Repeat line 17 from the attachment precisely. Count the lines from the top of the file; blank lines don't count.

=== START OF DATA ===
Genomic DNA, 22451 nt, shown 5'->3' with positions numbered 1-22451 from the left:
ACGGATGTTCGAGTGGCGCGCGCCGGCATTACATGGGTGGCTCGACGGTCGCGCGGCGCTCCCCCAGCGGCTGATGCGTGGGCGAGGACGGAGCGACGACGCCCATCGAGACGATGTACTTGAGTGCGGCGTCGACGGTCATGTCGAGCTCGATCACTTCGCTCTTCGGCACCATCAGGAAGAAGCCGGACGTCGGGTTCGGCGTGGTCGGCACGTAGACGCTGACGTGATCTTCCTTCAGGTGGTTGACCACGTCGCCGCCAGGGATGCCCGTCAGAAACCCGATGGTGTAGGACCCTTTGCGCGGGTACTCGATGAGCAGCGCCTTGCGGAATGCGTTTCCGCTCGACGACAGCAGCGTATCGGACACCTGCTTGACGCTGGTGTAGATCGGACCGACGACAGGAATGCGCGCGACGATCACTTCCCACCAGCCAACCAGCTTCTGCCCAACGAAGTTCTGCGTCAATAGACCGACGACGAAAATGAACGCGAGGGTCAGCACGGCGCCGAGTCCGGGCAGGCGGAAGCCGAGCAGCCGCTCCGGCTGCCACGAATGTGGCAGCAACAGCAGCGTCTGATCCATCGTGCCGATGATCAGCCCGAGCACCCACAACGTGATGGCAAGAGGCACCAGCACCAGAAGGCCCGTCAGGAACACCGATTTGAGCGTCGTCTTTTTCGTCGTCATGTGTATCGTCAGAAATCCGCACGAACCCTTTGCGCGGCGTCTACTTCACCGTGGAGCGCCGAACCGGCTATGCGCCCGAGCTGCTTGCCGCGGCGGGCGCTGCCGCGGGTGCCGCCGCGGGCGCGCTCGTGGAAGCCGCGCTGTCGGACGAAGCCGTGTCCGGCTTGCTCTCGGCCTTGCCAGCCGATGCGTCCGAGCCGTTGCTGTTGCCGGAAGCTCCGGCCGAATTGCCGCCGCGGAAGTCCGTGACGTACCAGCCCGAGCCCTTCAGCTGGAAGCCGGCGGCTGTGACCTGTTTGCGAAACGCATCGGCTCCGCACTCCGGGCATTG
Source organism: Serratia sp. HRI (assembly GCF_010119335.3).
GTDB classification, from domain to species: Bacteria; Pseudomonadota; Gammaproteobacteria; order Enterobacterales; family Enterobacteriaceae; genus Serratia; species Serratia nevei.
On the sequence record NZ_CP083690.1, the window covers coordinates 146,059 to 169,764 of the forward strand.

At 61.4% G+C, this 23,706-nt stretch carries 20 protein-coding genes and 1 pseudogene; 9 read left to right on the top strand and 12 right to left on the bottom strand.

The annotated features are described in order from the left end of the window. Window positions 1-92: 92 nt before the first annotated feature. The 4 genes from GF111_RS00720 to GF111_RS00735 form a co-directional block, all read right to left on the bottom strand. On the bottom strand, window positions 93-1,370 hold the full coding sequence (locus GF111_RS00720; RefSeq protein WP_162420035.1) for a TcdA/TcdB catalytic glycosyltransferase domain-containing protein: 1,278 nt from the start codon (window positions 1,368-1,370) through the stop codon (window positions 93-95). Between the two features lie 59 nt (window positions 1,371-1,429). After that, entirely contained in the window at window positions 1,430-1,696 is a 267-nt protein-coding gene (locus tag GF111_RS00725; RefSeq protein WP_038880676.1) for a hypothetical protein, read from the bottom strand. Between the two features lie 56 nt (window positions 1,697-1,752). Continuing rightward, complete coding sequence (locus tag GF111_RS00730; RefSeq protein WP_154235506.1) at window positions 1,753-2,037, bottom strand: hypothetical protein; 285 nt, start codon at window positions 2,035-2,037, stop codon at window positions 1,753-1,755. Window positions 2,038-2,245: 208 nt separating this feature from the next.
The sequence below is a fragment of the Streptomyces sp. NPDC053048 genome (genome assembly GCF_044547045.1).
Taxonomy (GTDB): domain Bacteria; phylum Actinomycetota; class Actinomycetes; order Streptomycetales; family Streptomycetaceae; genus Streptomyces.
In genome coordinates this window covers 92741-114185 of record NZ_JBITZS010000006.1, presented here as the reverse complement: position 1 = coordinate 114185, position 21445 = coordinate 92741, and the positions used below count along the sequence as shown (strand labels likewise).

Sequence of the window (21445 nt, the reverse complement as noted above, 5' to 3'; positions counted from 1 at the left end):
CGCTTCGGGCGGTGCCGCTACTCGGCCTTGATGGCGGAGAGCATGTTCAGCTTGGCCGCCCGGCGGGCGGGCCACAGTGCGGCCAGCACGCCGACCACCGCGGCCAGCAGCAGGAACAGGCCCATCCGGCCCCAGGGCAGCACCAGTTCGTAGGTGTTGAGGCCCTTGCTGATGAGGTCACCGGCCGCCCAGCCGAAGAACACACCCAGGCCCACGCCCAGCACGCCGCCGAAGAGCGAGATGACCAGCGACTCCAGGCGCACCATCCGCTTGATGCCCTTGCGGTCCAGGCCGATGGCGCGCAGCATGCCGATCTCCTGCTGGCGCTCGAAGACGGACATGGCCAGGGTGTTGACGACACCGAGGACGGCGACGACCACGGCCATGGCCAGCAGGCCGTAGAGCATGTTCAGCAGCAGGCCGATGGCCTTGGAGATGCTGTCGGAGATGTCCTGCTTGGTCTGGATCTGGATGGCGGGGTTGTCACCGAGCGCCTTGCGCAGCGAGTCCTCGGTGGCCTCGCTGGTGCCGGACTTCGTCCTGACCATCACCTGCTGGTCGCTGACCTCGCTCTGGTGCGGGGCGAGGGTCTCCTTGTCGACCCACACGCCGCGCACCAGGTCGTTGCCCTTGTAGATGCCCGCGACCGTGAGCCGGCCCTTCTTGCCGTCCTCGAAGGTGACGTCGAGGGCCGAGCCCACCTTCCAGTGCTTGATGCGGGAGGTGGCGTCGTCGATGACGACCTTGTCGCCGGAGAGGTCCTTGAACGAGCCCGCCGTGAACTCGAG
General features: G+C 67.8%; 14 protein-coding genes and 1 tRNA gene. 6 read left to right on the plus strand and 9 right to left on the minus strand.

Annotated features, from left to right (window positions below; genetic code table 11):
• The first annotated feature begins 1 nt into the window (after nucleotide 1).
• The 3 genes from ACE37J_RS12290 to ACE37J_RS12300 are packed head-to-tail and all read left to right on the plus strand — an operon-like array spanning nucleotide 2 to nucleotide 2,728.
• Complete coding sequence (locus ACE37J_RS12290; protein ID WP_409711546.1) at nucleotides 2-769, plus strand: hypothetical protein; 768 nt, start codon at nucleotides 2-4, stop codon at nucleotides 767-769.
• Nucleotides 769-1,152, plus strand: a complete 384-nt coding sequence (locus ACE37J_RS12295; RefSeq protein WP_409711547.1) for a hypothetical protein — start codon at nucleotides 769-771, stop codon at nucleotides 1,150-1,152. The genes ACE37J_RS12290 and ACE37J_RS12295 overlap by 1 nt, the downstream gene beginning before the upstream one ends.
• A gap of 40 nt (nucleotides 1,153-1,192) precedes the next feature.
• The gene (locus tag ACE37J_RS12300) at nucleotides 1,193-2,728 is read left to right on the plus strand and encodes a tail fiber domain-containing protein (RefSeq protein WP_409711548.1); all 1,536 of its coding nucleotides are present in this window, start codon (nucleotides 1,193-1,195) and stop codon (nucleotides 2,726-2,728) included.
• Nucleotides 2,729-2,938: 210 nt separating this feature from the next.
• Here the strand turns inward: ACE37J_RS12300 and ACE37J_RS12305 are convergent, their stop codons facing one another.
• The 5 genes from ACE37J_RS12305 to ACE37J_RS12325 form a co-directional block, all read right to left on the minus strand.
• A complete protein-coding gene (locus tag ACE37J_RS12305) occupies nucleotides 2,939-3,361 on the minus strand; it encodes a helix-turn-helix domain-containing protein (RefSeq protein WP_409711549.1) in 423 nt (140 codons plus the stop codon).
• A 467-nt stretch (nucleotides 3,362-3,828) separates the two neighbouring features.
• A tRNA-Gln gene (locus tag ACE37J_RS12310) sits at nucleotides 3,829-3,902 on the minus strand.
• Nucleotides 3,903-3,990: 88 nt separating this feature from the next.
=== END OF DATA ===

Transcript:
• Complete coding sequence (locus ACE37J_RS12290; protein ID WP_409711546.1) at nucleotides 2-769, plus strand: hypothetical protein; 768 nt, start codon at nucleotides 2-4, stop codon at nucleotides 767-769.